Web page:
It’s in a space that’s near and dear to my heart: rewarding people for creating, discovering and sharing good stuff. People who trawl through the gravel pile of online content to find gemstones should be rewarded with something better than Reddit karma points. Few people give a shit about Reddit or HN karma. At least with retweets they get exposure and new followers, but that’s still chump change compared to the value that comes from curation, discovery and sharing.

The best way society has for rewarding people for doing useful work is with money, so let’s do that instead, the idea goes. So far so good.

But Steemit sucks as a product, and has barely improved since their launch over a year ago. They will never take people away from Reddit at the rate they’re going, even though they raised millions with their ICO. I tried to use it, I really did. Now, if Steem were one of the coins available for margin trading on Poloniex I’d be shorting them. Their product is built on top of a brittle, slow (compared to, you know, a normal database), potentially unsafe, potentially irrelevant-in-the-future blockchain platform, for no good reason.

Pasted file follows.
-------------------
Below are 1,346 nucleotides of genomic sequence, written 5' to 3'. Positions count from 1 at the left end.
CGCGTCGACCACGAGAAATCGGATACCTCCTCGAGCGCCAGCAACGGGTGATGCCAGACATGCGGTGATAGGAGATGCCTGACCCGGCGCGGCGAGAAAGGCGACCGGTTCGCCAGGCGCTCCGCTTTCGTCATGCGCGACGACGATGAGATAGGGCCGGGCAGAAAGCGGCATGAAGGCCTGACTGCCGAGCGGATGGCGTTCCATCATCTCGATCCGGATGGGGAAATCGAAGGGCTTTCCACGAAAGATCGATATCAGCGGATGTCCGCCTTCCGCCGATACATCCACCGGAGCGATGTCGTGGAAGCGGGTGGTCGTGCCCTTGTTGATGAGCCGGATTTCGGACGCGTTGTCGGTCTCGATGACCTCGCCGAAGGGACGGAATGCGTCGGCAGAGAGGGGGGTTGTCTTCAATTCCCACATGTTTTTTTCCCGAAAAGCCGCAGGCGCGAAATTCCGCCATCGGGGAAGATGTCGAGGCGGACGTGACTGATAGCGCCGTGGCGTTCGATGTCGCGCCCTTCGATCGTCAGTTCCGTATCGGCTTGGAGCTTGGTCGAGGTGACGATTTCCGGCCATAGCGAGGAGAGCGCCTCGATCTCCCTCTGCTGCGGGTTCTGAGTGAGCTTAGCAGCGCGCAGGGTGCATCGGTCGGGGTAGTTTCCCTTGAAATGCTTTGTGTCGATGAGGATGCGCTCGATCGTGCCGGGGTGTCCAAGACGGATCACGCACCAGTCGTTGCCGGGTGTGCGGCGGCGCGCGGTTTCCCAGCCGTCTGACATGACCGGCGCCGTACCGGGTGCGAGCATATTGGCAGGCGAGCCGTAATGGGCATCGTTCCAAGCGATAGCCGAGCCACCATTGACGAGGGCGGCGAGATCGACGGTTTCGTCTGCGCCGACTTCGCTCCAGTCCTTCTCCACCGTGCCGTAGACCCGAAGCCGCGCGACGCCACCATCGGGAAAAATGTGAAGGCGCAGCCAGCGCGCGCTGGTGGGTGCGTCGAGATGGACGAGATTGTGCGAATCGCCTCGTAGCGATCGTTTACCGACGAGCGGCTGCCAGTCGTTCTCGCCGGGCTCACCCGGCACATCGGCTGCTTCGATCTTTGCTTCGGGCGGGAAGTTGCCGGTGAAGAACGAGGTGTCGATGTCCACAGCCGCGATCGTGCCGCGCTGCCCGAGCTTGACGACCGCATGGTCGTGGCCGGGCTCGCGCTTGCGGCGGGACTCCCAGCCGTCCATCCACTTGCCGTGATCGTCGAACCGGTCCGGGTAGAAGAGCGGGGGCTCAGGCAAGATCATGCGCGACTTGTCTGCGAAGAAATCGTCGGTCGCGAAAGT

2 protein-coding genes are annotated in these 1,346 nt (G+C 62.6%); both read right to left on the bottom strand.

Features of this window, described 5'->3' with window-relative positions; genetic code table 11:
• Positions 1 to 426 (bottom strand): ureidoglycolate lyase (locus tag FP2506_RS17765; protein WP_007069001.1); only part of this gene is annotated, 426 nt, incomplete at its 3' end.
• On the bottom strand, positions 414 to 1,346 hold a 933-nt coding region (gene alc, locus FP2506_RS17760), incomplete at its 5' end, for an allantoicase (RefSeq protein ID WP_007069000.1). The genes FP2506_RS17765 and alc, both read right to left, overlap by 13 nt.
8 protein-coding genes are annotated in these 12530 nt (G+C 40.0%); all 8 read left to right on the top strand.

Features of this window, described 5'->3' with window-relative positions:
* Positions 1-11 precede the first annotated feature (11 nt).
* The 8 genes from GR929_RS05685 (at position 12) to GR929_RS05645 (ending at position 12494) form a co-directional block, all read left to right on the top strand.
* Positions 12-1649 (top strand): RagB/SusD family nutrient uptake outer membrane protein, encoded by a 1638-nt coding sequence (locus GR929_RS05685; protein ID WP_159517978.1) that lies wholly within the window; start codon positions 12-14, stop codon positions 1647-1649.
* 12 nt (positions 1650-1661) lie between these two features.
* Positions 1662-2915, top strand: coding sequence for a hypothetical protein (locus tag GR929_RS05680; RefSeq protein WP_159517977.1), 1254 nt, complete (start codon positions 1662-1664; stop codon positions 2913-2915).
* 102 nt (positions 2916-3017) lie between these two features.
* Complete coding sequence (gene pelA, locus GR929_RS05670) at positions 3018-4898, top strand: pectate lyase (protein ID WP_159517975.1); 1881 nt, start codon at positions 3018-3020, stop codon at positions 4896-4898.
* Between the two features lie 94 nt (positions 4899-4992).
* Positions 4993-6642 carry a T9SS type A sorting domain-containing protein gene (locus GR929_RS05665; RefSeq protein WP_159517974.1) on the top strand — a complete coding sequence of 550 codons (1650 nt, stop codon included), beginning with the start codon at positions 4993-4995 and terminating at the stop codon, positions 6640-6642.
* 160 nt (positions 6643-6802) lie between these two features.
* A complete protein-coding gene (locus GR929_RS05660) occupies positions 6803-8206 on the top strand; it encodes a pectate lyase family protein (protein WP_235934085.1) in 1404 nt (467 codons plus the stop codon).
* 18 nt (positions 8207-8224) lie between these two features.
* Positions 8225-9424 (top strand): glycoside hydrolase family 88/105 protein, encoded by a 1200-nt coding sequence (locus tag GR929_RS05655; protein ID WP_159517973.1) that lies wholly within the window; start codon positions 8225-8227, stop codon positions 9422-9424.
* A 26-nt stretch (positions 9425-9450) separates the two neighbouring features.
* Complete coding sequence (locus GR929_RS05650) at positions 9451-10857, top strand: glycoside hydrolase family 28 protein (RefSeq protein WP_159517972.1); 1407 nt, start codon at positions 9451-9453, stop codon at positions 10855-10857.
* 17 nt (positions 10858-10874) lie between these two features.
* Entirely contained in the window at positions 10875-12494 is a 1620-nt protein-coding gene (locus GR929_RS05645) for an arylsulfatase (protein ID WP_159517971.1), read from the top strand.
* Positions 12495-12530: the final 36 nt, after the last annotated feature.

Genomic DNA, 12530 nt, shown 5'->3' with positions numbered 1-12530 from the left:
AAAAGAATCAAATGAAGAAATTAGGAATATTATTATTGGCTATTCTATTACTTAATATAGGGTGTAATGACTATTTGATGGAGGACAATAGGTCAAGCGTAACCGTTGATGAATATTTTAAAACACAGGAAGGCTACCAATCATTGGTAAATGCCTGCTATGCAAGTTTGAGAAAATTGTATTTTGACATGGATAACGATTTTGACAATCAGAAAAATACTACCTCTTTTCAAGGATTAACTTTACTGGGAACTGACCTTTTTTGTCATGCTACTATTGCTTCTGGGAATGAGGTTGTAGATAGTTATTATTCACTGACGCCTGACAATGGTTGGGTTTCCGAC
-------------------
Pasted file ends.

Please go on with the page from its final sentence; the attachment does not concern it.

Solving the “rewarding-creators-and-discoverers“ problem doesn’t require decentralisation. No one is going to shut down a version of Reddit that rewards people with money for being the first to discover good stuff. Steemit doesn’t need a blockchain, it needs better branding, design, copywriting, and most importantly the ability to iterate their product quickly. They need to be able to throw features at the funnel and see what converts. You know, that thing where you build a business on the internet.

Centralisation has huge advantages

As another example, let’s look at IPFS and Filecoin. I think they’re super fun and cool. But the only things I’d build on top of them would either be for activists or criminals. Those are the only people who need a way to store data like that, whatever the third season of Silicon Valley is telling us.

Richard is actually a lesson in what not to do. More like Silly Con Valley amirite

For the vast majority of businesses, it’s more important that your files are stored safely and cheaply, and can reach your users quickly. There is currently no better way to do this than to use Google, Amazon et al’s futuristic datacenters and CDN tech, and by the time Filecoin is ready, those corporations will be even further ahead in whatever robot- and AI-driven stuff they’re doing in those big rectangular prisms.

I’m all for playing with fun crypto tech, but I sure wouldn’t invest in a business- or consumer-facing startup that planned to use it for their primary datastore.

What about prediction markets?

I’ve been obsessed with prediction markets ever since I read Robin Hanson’s work on Futarchy.